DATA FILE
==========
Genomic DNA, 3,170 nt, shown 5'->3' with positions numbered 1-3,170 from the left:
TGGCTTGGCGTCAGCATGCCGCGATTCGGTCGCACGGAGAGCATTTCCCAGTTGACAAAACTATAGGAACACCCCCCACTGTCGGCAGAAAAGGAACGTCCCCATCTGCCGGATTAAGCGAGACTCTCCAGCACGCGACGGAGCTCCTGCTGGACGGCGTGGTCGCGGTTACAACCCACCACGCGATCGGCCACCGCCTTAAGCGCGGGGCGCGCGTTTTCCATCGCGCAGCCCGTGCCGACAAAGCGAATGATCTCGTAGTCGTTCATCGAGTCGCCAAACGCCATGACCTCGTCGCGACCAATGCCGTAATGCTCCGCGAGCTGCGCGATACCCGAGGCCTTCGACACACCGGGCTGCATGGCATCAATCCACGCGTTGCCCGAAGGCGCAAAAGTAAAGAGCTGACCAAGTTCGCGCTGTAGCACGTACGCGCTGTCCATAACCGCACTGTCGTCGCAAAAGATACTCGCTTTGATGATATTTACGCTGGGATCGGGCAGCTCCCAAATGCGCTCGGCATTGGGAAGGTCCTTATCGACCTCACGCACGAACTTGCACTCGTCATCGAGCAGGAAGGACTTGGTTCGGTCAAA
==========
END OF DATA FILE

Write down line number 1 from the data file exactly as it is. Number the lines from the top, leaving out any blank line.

Genomic DNA, 3,170 nt, shown 5'->3' with positions numbered 1-3,170 from the left: